|Real Name:||Thomas B. Kin Chong|
|Birthday:||May 24, 1938|
|Net Worth:||$8 million
|Occupation:||Canadian-American Actor, Writer, Director, Musician, Cannabis Rights Activist, Comedian|
Tommy Chong, real name Thomas B. Kin Chong, is a Canadian-American actor, writer, musician, activist, and comedian. He is one of the most vocal cannabis rights activists. Tommy got his fame and popularity as part of the marijuana-themed Chech & Chong comedy albums and movies. He also played the character Leo on Fox’s That ‘70s Show.
Born in 1938, Tommy is an old fellow. His heritage is of high variety. His mother is of Scots-Irish and French ancestry, while his father is a Chinese truck motorist. They moved to Canada when he was a young boy.
Career Ups and Downs
Born in Edmonton, Alberta in Canada in 1938, he moved to Calgary, a more conservative neighborhood as a young boy. He attended Crescent Heights High School but dropped out at 16 to play music. He played guitar to earn money.
By the early 1960s, he played guitar for a Calgary soul group called Shades. The group moved to Vancouver, British Columba, and changed its name to Little Daddy & the Bachelors. They recorded their single Too Much Monkey Business and Junior’s Jerk under the name. The band opened a nightclub in 1963, calling it the Blue Balls. There, they brought in the Ike & Tina Turner Revue.
While they built some fan following under the name Little Daddy & the Bachelors, Tommy suggested a new name. They changed their name to Four Niggers and a Chink, or short to Four N’s and a C. Then, they took up the moniker Bobby Taylor & the Vancouvers. In 1965, they signed with Gordy Records, a subsidiary of Motown Records.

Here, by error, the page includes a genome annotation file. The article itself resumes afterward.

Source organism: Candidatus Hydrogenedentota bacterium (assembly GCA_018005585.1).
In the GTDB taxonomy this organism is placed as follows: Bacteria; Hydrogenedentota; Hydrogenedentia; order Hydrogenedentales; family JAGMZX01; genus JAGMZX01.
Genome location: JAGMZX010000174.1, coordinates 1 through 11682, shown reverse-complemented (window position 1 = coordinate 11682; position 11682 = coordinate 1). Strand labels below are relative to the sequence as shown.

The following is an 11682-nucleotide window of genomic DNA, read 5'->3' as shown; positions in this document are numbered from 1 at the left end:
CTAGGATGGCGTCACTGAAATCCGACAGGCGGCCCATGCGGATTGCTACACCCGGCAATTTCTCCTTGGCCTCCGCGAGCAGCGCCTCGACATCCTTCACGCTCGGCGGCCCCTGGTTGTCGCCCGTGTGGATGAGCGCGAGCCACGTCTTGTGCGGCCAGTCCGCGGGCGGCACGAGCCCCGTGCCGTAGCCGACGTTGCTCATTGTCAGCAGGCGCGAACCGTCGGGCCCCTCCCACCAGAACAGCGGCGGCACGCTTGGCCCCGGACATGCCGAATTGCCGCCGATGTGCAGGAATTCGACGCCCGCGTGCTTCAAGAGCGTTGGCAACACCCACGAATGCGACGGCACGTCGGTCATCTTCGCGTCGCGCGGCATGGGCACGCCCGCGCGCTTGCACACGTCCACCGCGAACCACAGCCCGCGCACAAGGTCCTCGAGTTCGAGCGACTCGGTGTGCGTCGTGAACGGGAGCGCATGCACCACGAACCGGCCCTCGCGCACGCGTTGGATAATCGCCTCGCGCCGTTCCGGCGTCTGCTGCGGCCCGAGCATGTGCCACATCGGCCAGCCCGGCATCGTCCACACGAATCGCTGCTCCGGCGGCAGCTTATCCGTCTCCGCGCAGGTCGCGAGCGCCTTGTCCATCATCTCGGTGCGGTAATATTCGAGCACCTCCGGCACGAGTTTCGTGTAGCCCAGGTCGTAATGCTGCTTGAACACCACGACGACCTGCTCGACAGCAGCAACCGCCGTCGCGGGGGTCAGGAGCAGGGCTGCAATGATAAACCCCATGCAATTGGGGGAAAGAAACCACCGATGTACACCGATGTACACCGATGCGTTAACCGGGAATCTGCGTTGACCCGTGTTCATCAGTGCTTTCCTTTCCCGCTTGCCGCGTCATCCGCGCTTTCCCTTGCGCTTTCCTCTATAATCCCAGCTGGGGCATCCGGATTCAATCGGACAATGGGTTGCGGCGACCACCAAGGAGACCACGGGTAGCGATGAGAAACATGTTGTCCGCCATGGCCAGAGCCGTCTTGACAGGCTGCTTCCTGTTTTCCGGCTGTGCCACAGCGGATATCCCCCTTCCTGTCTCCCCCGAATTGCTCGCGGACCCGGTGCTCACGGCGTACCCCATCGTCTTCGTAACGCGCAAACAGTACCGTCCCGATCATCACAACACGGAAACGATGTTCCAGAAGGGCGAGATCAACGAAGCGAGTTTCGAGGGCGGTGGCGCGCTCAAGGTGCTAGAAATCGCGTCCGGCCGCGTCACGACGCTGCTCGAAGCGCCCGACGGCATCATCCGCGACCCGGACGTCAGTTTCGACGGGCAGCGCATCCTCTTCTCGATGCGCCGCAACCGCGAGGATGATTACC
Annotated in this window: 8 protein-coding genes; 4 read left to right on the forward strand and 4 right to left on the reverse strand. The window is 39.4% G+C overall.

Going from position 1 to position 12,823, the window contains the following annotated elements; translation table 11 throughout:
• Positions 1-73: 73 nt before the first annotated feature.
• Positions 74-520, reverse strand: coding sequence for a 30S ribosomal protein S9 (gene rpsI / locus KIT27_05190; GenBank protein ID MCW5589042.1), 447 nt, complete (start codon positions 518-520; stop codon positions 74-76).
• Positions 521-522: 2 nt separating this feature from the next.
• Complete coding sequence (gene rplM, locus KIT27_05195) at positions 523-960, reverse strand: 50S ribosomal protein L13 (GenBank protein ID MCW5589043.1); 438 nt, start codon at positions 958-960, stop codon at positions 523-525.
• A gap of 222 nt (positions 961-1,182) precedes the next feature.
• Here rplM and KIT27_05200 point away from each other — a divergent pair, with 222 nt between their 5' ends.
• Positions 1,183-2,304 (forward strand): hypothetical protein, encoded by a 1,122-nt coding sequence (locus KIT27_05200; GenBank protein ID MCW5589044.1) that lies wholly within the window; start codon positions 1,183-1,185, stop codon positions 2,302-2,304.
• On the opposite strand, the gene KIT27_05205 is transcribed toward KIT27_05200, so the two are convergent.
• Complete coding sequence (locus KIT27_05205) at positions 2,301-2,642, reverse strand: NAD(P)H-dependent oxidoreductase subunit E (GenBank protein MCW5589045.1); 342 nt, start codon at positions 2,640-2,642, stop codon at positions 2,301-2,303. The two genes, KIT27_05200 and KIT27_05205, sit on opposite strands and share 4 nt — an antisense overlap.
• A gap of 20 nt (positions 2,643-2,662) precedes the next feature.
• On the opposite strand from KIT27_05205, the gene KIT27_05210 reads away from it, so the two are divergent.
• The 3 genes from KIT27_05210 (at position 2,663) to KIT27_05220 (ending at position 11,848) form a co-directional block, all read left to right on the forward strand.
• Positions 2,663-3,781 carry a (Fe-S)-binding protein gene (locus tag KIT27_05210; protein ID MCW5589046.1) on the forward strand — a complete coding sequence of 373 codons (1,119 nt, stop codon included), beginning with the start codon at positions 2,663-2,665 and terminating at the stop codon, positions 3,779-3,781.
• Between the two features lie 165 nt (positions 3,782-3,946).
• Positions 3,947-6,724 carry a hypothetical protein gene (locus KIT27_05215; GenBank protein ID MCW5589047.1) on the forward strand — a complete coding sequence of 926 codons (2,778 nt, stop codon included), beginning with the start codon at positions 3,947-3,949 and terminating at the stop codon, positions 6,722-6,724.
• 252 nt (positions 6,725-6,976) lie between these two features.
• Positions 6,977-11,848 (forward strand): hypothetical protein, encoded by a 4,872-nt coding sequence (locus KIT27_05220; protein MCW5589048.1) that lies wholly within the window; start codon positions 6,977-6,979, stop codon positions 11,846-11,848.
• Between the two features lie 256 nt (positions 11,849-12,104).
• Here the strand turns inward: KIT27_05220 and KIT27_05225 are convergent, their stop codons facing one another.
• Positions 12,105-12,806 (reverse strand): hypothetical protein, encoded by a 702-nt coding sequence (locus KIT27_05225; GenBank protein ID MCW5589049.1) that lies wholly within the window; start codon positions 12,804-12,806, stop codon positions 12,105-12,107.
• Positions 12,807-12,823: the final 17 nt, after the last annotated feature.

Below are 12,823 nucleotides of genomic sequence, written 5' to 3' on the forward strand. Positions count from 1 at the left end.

They recorded their debut album as an eponymous release. Their debut single, Does Your Mama Know About Me, debuted at Number 29 on the Billboard Hot 100. During their tour in Chicago, they played as an opening act the Jackson 5. The group recorded two more singles before disbanding.
The reason was simple. Chong and bandmate Wes Henderson missed a performance to apply for green cards. The two got fired, and Chong said he “Wants to become a Berry Gordy, not work for Berry Gordy”.
in the late 1960s and early 1970s, Chong joined in with Cheech Marin to form the duo Cheech & Chong. Tommy co-wrote most of the comedy albums. Four of them earned Grammy Nomination for Best Comedy Album. They won the award in 1973 fo their Los Cochinos album. Tommy also directed four of the duo’s movies and starred in all seven.
Chong and Cheech was a comedy and marijuana-themed duo. After a successful run, they split up in 1985 due to creative differences. Marin’s desire to focus on a mainstream acting career was the turning point.
Following the split, Chong couldn’t find success. He developed an unsold pilot for CBS called The Martinez Family. But he did not find a regular acting or recurring role. That changed when he got the loving, and aging hippie Leo in That ‘70s Show. He did not appear in the fifth and sixth seasons due to jail sentence. But he returned upon release and appeared in the final two seasons.
In September 2005, he premiered his documentary a/k/a Tommy Chong at the Toronto International Film Festival. The documentary chronicles his comedic and personal history.
In September 2014, he joined the 19th season of Dancing with the Stars. Tommy got paired to professional dancer Peta Murgatroyd. They made it to the semi-finals but got eliminated.